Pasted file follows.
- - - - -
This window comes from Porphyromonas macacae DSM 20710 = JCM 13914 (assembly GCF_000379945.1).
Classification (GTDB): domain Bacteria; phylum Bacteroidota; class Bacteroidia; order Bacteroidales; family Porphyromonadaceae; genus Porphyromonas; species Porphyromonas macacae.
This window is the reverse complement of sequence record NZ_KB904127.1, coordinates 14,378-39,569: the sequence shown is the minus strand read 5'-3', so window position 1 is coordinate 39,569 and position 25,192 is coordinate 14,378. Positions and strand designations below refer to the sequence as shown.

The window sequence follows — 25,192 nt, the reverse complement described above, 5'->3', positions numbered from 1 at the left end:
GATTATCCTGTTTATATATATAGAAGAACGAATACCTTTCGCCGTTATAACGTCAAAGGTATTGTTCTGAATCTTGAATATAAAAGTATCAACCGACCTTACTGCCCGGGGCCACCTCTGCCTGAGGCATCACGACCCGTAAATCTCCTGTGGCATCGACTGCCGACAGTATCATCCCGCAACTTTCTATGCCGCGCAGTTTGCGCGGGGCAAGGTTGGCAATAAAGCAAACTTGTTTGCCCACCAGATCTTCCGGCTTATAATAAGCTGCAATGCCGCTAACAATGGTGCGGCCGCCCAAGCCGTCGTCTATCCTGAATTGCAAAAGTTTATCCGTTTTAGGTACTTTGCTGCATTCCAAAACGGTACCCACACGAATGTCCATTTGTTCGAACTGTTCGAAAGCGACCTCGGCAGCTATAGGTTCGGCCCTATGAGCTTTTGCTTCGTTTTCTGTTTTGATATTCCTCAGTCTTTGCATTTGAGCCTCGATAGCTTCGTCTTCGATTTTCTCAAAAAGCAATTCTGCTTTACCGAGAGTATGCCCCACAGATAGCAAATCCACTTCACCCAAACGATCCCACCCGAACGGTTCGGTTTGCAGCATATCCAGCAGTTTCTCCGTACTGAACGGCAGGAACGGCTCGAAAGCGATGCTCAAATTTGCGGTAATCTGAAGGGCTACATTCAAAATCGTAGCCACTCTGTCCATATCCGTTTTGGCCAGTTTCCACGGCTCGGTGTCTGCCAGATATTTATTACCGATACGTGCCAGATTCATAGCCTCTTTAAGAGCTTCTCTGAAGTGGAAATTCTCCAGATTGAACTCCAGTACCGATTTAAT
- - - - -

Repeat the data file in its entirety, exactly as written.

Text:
This window comes from Porphyromonas macacae DSM 20710 = JCM 13914 (assembly GCF_000379945.1).
Classification (GTDB): domain Bacteria; phylum Bacteroidota; class Bacteroidia; order Bacteroidales; family Porphyromonadaceae; genus Porphyromonas; species Porphyromonas macacae.
This window is the reverse complement of sequence record NZ_KB904127.1, coordinates 14,378-39,569: the sequence shown is the minus strand read 5'-3', so window position 1 is coordinate 39,569 and position 25,192 is coordinate 14,378. Positions and strand designations below refer to the sequence as shown.

The window sequence follows — 25,192 nt, the reverse complement described above, 5'->3', positions numbered from 1 at the left end:
GATTATCCTGTTTATATATATAGAAGAACGAATACCTTTCGCCGTTATAACGTCAAAGGTATTGTTCTGAATCTTGAATATAAAAGTATCAACCGACCTTACTGCCCGGGGCCACCTCTGCCTGAGGCATCACGACCCGTAAATCTCCTGTGGCATCGACTGCCGACAGTATCATCCCGCAACTTTCTATGCCGCGCAGTTTGCGCGGGGCAAGGTTGGCAATAAAGCAAACTTGTTTGCCCACCAGATCTTCCGGCTTATAATAAGCTGCAATGCCGCTAACAATGGTGCGGCCGCCCAAGCCGTCGTCTATCCTGAATTGCAAAAGTTTATCCGTTTTAGGTACTTTGCTGCATTCCAAAACGGTACCCACACGAATGTCCATTTGTTCGAACTGTTCGAAAGCGACCTCGGCAGCTATAGGTTCGGCCCTATGAGCTTTTGCTTCGTTTTCTGTTTTGATATTCCTCAGTCTTTGCATTTGAGCCTCGATAGCTTCGTCTTCGATTTTCTCAAAAAGCAATTCTGCTTTACCGAGAGTATGCCCCACAGATAGCAAATCCACTTCACCCAAACGATCCCACCCGAACGGTTCGGTTTGCAGCATATCCAGCAGTTTCTCCGTACTGAACGGCAGGAACGGCTCGAAAGCGATGCTCAAATTTGCGGTAATCTGAAGGGCTACATTCAAAATCGTAGCCACTCTGTCCATATCCGTTTTGGCCAGTTTCCACGGCTCGGTGTCTGCCAGATATTTATTACCGATACGTGCCAGATTCATAGCCTCTTTAAGAGCTTCTCTGAAGTGGAAATTCTCCAGATTGAACTCCAGTACCGATTTAAT